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China and the United States: Solving the North Korea Problem

Feb 16, 2011 · 4:30 p.m.– 6:00 p.m. · Robertson Hall, Bowl 2

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What’s behind China’s curious response to developments on the Korean Peninsula over the past year, including North Korea’s sinking of a South Korean warship and attack on a South Korean island? Has China’s policy towards the Korean Peninsula changed and, if so, what are the implications for the United States? After incidents that brought the Peninsula to the brink of war and after months of crossed signals between Washington and Beijing, did the recent summit between Presidents Obama and Hu put the U.S. and China back on the same page on North Korea? Will renewed Six-Party Talks convince Pyongyang to give up its nuclear weapons program?

Evans J.R. Revere, Lecturer in International Affairs and Diplomat-in-Residence, came to Princeton after a distinguished career as one of the State Department’s leading Asia experts, with extensive experience in Korea, China, and Japan. He teaches “International Relations of East Asia” and “Diplomacy and Security in Northeast Asia.” Mr. Revere is also Senior Director with the Albright Stonebridge Group, a renowned global strategy firm and previously was president and CEO of The Korea Society, the leading U.S. non-profit organization dedicated to strengthening America’s relations with Korea. He served as Acting Assistant Secretary of State and Principal Deputy Assistant Secretary for East Asian and Pacific Affairs, as well as Deputy Chief of Mission and Charge d’Affaires at the U.S. Embassy in Seoul. He also served in the PRC, Taiwan, and Japan. He has extensive experience in negotiations with North Korea. He speaks Chinese, Japanese, and Korean and is a graduate of Princeton University.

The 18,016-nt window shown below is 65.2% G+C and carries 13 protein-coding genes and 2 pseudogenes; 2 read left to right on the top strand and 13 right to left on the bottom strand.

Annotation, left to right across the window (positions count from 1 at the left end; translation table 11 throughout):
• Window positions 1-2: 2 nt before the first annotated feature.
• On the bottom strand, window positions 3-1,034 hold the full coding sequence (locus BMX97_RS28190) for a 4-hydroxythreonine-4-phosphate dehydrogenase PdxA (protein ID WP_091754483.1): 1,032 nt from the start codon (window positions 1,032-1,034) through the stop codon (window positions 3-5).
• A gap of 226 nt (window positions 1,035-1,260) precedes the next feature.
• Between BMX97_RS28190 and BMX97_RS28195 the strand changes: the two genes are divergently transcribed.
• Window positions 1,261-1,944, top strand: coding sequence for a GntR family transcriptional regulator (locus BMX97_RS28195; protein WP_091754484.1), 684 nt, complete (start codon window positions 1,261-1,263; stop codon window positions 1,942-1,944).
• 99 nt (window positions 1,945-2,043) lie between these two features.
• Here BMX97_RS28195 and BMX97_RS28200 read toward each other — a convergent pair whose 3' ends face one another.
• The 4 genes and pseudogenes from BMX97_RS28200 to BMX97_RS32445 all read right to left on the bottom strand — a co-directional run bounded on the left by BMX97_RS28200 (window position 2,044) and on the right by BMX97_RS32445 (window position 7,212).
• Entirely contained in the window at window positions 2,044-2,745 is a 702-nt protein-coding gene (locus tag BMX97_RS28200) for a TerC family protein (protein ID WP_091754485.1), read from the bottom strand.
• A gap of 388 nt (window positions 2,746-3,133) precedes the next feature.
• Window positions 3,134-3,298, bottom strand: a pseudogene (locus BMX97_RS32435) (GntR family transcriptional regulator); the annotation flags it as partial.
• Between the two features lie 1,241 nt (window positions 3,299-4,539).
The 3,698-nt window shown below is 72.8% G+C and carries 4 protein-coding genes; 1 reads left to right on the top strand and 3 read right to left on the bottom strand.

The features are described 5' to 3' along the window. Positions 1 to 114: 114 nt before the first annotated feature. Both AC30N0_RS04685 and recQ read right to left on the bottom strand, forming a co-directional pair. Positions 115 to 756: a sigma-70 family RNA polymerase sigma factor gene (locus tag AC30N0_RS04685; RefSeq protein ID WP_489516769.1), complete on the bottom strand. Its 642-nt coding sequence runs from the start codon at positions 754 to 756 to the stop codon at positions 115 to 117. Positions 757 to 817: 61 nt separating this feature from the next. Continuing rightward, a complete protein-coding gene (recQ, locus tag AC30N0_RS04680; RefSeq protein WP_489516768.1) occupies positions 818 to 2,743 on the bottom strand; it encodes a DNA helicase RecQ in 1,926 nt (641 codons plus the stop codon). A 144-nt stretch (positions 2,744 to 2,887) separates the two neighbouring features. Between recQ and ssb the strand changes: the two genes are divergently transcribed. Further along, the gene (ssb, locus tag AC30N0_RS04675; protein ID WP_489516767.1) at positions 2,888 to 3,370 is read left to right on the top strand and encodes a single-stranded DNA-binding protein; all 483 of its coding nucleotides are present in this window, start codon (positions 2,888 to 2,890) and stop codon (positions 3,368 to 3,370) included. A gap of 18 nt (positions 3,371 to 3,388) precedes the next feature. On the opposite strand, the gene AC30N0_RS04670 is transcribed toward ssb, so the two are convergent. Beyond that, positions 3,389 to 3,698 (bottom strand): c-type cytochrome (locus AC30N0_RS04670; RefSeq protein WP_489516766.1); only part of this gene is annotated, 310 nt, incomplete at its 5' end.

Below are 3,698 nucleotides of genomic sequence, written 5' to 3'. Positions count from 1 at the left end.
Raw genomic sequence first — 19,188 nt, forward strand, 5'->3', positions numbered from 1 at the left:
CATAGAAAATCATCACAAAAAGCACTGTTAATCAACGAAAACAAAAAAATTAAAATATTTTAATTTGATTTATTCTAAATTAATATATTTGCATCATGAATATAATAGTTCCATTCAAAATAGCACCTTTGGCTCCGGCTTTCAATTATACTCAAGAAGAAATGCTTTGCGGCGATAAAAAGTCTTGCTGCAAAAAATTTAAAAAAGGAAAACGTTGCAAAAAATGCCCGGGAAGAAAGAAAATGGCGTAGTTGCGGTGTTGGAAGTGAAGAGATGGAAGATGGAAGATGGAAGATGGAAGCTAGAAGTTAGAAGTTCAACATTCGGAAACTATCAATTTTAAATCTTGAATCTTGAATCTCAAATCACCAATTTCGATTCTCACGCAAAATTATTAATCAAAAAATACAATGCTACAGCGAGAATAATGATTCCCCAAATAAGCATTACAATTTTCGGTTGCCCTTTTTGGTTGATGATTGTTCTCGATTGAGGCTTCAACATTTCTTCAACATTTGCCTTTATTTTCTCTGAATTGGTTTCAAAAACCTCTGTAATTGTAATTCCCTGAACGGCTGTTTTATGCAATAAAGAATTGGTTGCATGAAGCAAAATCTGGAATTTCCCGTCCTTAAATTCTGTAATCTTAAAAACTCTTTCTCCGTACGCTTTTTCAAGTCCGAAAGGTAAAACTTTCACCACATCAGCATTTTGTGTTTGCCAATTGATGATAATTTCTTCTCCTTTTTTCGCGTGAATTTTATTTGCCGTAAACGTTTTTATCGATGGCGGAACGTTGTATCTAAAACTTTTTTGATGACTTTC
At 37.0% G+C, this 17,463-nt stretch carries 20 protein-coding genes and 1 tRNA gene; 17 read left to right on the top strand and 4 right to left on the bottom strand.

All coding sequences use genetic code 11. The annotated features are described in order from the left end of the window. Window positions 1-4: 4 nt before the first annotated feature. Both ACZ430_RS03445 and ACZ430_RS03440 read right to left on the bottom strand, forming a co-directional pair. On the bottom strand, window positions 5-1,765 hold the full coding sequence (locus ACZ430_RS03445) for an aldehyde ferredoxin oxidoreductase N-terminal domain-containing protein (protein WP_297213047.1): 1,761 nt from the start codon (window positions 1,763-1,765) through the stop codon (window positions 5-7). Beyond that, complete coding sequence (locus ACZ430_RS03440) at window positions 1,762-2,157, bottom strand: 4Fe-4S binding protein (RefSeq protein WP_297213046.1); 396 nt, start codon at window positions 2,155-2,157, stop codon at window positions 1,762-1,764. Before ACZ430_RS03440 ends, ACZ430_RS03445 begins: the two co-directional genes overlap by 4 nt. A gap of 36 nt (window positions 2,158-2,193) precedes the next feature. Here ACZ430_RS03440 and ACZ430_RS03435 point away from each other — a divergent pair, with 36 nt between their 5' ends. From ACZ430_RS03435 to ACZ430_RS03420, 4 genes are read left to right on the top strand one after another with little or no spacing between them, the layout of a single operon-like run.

Sponsored by the Princeton-Harvard China and the World Program of the Woodrow Wilson School whose mission is to encourage research on China’s foreign relations and China within the international relations relations context. For more information, please visit